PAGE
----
Queen of the May, Chapter 1 Had the few tea leaves that swilled around the bottom of her mug been in a mood to say anything, and had she the skill to read them, Shakti would have seen that this was the day she would lose her life. As it was, she just muttered imprecations at her empty mug and picked her way towards the kitchen through half-filled boxes and piles of paper strewn across every flat surface of the living room. She thought for a moment about just throwing everything out, taking it all downstairs to the huge, stinking communal bins and dumping it. Instead, she would make more tea. The kitchen was as yet untouched by the cluttered mania of packing, but the rest of the flat was drowning in a low flood of stuff. Some of it she could recycle or give away, but much of it would end up in her parents’ attic. Lecture notes. Lab notes. Drafts of her undergrad dissertation and her doctoral thesis. She couldn’t throw those out. She flicked the switch on the kettle, selected a small tea caddy from her collection and spooned some leaves into an infuser, dangling it into her mug. She opened the fridge to discover a disappointing lack of milk. She’d got through ridiculous amounts of tea during the packing process and the last dribble of milk had gone into the previous cup. Oh well, it was beautiful out, and this errand was a chance to leave the flat and enjoy a cloudless spring sky. Shakti threw on a light jacket and slipped on the red and gold hand-made mojari shoes that her grandmother had sent over from Mumbai. On such a glorious day it seemed a waste of a walk to simply nip to the corner shop beneath her flat. Instead, she headed over to Blackstock Road, then on down Gillespie Road, away from the traffic and the buses and the mothers driving their tractor-sized pushchairs. Before she reached the milk-bearing grocery store that she was heading for, she came upon Gillespie Park. She had passed it, hidden behind high red brick walls, buttressed as if fighting to keep the wildness in, twice a day almost every weekday for four years. She made a quick estimate in her mind: that totted up to nearly two thousand times she had walked on by, not allowing her curiosity to overcome her. She could let herself to take a moment to enjoy exploring this tiny pocket of green hemmed in amongst Victorian terraces, post-war flats from the brutalist school of architecture and the massive football stadium. It was close to being her last chance to nose about the place, so if she didn’t do it today, when would she? Soon, she and Richard would be catching a train northwards, leaving London behind for the blooming wildflowers of the machair and her new life as a research botanist. She smiled secretly to herself, excited once again that she and Richard would be moving to Scotland. Gillespie Park was not at all what she expected. Far from the manicured pleasantries of nearby Clissold Park with its rose garden and newly restored manor house, or the sporty Finsbury Park with its baseball diamonds and football pitches, Gillespie was a wild place. Billed as a nature reserve, it felt like a tiny unkempt corner of the Chilterns had somehow insinuated itself into central London. As soon as she had crossed the threshold, she felt as if she had stepped into another world. Partly obscured by the weeds beneath her feet were a number of neglected mosaics dotted amongst the paving slabs. A muddy green frog grinned up from a turquoise pond still bright despite the dirt. A goldfinch sat on a black twig, a grubby grey sky behind it. A dragonfly hovered under a carpet of decayed leaves. Grass pushed up through the cracks in little clumps. It must have looked lovely when it was new, Shakti thought, but no one had bothered to weed recently and the place felt abandoned. She let herself be drawn along the path which soon turned to packed dirt and grass, lengths of timber laid crosswise to make low steps every few yards and stop the whole thing being washed away when it rained. With a meagre strip of scrub to her right and the high boundary wall blanketed with creepers to her left, the trail opened up a narrow passage between houses like a tendril of ivy forcing its way through the mortar of the city. The track took Shakti into a small wooded area, then forked into three. She wondered for a moment which to take before realising that it didn’t matter — the park was small and all paths would lead to the same place in the end. Above her, the trees joined branches, cutting out the warm spring sun and making her glad she’d worn a jacket. There was still a wintry undertone to the heat, but the air smelt of fresh earth and new growth. Leaves and buds spattered the trees with a bright, young green which promised to soon fully cloak the branches. This was a peaceful retreat from the madness of London. Shakti wished she’d explored it sooner than a week before she was due to leave the city. The pathway opened up ahead of her, emerging from the tiny copse to reveal a small grassy area, rimmed by trees high enough to hide the terraced houses and blocks of flats that lurked outside. The sounds of urban life were muted by the walls and a calm settled upon her. Shakti glanced around the tiny dell and spotted a stone bench set in the margins, its front carved with blades of grass in outsized mimicry of the fronds that surrounded and threatened to overcome it. She crossed the green and sat herself down on the bench, putting her handbag down close to her feet so that it was safe from any light fingers that might pass by. As she did, she spotted what for all the world looked to her like an Angraecum, which couldn’t possibly be the case. She rummaged in her bag and pulled out her pencil and field notebook, already half full of precious notes and ideas. She began to sketch. Three narrow white sepals, their edges curled backwards, were arranged in a triangular configuration, rather like the Mercedes-Benz logo. Two more white petals, looking just like the sepals although a little broader, sat to the left and right of the central vertical sepal. At the bottom, the rounder paddle-shaped labellum made a little platform where insects could alight whilst questing for nectar. But that nectar was at the bottom of a long S-shaped spur that hung down behind the labellum. Any insect seeking dinner would need a very long proboscis indeed. With skilled strokes, Shakti drew the bloom in a simple but accurate style, labelling each part of the flower in precise handwriting. There was no doubt in her mind that this was an orchid, and a rare one at that. Most species of Angraecum had been collected almost to extinction after their discovery in 1804. They were protected now, but the loss of both habitat and co-evolved pollinators was still a major threat. What was this flower doing in a scrappy little central London park? Read the rest for just £2.49. Please feel free to share widely!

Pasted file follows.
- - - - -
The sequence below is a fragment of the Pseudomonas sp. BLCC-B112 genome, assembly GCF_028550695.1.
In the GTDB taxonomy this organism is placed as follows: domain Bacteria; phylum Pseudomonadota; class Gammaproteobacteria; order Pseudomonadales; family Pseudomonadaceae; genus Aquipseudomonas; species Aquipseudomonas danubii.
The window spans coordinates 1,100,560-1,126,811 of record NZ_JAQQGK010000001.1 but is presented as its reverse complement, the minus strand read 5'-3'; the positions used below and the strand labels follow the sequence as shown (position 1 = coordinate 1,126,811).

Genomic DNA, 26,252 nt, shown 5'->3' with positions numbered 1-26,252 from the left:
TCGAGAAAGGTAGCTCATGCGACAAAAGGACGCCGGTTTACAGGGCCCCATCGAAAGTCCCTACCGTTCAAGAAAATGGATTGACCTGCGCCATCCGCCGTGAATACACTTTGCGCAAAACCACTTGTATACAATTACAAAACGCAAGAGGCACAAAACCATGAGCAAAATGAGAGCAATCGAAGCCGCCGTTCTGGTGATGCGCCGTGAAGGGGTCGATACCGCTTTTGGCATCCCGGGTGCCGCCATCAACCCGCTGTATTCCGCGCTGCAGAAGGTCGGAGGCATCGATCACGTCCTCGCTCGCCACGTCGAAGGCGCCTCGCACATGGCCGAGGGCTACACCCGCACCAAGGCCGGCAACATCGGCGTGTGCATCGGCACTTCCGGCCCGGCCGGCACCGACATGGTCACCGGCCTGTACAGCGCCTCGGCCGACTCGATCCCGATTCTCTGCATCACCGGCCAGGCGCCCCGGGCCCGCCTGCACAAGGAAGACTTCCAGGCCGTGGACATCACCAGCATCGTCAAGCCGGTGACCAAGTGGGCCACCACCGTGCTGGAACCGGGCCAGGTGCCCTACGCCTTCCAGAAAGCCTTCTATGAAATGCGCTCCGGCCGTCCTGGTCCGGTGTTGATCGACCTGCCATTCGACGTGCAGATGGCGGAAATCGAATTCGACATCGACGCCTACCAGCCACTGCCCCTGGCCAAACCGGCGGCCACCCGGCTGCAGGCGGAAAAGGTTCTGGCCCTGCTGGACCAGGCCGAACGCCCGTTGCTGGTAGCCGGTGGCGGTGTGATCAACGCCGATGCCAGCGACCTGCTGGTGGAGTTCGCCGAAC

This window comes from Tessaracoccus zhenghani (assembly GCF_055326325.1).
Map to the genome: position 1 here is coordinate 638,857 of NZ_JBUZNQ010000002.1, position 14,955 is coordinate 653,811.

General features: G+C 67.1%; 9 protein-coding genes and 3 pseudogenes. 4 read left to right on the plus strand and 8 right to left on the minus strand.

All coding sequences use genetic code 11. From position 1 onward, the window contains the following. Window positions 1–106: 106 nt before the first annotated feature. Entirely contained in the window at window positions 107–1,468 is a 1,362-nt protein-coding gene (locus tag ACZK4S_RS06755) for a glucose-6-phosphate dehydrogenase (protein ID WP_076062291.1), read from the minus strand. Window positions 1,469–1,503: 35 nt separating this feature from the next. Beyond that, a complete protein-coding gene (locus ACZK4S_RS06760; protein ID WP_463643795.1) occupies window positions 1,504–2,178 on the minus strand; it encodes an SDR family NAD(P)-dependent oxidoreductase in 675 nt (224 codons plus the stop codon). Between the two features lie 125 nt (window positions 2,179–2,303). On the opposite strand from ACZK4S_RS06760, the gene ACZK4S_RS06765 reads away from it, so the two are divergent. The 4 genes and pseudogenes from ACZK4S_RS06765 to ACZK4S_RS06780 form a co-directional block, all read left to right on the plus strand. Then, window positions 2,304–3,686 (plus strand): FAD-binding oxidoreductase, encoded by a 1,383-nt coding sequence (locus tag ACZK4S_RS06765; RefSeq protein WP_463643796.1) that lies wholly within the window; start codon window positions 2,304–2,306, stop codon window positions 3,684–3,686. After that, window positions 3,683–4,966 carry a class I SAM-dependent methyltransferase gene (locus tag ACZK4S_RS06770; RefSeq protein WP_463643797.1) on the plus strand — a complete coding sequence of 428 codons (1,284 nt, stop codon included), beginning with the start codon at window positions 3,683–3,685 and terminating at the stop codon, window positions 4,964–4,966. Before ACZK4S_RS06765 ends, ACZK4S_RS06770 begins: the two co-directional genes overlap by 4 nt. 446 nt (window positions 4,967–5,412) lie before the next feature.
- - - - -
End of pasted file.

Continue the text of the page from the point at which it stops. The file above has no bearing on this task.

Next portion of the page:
Posted on: Tue, 30 Jul 2013 07:32:39 +0000